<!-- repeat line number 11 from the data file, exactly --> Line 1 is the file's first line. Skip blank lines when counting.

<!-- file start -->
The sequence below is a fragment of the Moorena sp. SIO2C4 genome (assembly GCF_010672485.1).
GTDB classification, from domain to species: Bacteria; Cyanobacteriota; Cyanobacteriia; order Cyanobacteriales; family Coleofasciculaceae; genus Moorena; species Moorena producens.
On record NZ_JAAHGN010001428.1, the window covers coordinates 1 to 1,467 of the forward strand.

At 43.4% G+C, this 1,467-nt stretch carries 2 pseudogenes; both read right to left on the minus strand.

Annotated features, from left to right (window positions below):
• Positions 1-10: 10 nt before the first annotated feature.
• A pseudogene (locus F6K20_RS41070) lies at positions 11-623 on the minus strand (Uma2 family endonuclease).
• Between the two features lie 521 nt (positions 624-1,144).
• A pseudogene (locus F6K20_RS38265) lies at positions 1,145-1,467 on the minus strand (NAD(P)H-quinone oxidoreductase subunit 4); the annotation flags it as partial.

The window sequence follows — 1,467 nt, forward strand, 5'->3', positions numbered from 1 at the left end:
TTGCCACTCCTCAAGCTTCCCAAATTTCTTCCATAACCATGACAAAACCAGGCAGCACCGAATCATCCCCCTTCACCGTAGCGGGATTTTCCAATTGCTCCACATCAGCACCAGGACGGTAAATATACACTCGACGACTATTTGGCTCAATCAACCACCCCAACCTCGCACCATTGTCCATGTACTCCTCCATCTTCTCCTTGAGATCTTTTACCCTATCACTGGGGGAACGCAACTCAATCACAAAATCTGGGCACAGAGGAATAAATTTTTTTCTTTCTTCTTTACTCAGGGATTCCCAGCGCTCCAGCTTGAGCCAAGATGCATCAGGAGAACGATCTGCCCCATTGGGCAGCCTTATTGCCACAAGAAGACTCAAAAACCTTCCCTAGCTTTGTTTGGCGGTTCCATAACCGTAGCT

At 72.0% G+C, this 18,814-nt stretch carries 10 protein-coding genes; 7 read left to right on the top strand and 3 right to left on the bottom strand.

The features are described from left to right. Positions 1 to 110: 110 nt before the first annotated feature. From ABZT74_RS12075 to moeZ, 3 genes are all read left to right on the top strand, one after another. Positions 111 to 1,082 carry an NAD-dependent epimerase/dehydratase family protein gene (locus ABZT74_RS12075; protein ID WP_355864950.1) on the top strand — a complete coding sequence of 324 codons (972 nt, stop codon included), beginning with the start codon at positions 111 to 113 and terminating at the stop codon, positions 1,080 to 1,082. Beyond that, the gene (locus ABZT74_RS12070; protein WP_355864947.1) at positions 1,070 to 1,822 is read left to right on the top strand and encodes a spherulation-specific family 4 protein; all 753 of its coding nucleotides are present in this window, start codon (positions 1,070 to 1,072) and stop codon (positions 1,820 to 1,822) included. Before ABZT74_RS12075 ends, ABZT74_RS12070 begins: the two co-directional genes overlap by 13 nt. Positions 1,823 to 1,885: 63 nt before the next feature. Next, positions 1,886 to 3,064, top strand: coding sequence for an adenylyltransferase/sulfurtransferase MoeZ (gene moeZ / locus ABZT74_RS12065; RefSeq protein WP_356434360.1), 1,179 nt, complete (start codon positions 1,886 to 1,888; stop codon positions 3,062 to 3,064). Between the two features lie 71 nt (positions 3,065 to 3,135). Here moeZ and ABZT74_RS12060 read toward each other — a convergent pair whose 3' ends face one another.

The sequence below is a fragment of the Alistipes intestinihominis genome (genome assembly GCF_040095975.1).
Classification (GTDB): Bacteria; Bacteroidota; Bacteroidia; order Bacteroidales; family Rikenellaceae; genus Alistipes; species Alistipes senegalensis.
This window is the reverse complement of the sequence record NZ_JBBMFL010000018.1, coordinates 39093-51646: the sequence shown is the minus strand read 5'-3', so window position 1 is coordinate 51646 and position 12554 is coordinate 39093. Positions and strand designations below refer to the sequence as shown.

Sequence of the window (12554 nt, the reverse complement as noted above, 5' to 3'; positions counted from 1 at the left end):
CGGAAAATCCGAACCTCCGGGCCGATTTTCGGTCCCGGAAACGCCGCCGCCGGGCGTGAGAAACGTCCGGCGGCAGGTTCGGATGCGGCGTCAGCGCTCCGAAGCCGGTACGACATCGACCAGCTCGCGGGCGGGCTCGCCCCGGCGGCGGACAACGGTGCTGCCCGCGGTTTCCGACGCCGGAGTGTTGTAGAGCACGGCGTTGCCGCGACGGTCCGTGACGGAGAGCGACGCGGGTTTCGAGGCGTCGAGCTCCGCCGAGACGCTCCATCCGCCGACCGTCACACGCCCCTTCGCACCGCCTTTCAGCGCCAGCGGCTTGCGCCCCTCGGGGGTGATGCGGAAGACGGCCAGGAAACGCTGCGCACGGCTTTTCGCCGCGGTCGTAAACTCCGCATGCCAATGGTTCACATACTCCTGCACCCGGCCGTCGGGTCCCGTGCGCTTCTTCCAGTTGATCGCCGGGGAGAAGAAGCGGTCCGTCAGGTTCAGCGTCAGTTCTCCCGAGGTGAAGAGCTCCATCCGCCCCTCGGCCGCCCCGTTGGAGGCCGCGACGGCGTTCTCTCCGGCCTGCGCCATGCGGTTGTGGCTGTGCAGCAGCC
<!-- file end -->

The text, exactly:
TTGCCACTCCTCAAGCTTCCCAAATTTCTTCCATAACCATGACAAAACCAGGCAGCACCGAATCATCCCCCTTCACCGTAGCGGGATTTTCCAATTGCTCCACATCAGCACCAGGACGGTAAATATACACTCGACGACTATTTGGCTCAATCAACCACCCCAACCTCGCACCATTGTCCATGTACTCCTCCATCTTCTCCTTGAGATCTTTTACCCTATCACTGGGGGAACGCAACTCAATCACAAAATCTGGGCACAGAGGAATAAATTTTTTTCTTTCTTCTTTACTCAGGGATTCCCAGCGCTCCAGCTTGAGCCAAGATGCATCAGGAGAACGATCTGCCCCATTGGGCAGCCTTATTGCCACAAGAAGACTCAAAAACCTTCCCTAGCTTTGTTTGGCGGTTCCATAACCGTAGCT